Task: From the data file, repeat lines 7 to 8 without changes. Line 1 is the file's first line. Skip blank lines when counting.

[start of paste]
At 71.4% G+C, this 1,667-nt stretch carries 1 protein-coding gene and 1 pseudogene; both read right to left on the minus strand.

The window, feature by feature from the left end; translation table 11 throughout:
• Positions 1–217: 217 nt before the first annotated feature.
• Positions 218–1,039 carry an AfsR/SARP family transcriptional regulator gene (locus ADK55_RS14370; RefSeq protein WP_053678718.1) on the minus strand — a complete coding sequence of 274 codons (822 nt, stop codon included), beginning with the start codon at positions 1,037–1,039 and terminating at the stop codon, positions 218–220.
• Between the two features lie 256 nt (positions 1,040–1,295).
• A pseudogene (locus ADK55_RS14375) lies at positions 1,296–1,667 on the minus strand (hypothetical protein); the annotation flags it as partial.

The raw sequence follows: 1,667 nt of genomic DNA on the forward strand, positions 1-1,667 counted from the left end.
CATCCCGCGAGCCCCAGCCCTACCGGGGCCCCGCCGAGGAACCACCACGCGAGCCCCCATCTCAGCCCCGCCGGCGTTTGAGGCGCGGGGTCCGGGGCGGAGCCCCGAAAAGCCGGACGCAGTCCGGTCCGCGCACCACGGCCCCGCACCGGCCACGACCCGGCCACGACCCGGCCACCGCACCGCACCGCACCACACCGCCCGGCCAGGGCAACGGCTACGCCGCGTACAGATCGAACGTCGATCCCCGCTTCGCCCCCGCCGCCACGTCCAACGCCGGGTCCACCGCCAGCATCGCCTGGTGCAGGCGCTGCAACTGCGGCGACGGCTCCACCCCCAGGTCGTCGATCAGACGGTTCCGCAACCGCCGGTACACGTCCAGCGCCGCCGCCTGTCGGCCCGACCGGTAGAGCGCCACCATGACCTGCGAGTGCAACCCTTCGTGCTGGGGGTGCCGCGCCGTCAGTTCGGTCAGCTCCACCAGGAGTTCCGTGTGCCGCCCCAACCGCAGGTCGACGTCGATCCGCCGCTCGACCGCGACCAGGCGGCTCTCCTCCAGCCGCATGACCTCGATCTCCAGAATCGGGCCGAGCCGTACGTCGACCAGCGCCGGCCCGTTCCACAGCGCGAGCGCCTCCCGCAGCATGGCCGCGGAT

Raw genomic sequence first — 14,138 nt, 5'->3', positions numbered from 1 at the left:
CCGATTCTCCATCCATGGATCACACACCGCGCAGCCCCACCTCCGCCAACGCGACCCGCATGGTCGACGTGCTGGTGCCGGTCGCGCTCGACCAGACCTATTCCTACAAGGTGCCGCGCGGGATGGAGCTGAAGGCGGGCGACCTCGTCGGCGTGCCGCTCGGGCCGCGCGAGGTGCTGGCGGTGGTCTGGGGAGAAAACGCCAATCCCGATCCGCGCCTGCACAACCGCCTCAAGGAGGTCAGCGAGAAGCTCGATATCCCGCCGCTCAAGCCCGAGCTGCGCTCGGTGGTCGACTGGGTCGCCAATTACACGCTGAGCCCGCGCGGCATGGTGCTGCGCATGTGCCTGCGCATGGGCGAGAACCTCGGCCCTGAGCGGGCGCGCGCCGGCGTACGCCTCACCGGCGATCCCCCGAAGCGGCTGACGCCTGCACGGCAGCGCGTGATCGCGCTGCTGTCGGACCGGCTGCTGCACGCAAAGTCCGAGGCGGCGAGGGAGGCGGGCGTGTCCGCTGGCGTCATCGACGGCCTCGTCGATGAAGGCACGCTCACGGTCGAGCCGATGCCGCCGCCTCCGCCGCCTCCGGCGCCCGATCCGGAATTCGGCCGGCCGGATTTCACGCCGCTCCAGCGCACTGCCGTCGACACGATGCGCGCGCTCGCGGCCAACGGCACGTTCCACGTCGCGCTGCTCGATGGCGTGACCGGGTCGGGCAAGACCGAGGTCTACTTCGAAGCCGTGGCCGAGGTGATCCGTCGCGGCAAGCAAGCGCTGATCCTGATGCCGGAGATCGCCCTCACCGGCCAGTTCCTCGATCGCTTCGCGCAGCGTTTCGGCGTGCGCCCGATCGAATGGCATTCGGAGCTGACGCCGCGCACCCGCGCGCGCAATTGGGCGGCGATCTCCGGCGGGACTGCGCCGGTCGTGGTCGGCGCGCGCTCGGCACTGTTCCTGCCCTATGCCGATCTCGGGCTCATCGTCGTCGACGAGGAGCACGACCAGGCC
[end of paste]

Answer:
The raw sequence follows: 1,667 nt of genomic DNA on the forward strand, positions 1-1,667 counted from the left end.
CATCCCGCGAGCCCCAGCCCTACCGGGGCCCCGCCGAGGAACCACCACGCGAGCCCCCATCTCAGCCCCGCCGGCGTTTGAGGCGCGGGGTCCGGGGCGGAGCCCCGAAAAGCCGGACGCAGTCCGGTCCGCGCACCACGGCCCCGCACCGGCCACGACCCGGCCACGACCCGGCCACCGCACCGCACCGCACCACACCGCCCGGCCAGGGCAACGGCTACGCCGCGTACAGATCGAACGTCGATCCCCGCTTCGCCCCCGCCGCCACGTCCAACGCCGGGTCCACCGCCAGCATCGCCTGGTGCAGGCGCTGCAACTGCGGCGACGGCTCCACCCCCAGGTCGTCGATCAGACGGTTCCGCAACCGCCGGTACACGTCCAGCGCCGCCGCCTGTCGGCCCGACCGGTAGAGCGCCACCATGACCTGCGAGTGCAACCCTTCGTGCTGGGGGTGCCGCGCCGTCAGTTCGGTCAGCTCCACCAGGAGTTCCGTGTGCCGCCCCAACCGCAGGTCGACGTCGATCCGCCGCTCGACCGCGACCAGGCGGCTCTCCTCCAGCCGCATGACCTCGATCTCCAGAATCGGGCCGAGCCGTACGTCGACCAGCGCCGGCCCGTTCCACAGCGCGAGCGCCTCCCGCAGCATGGCCGCGGAT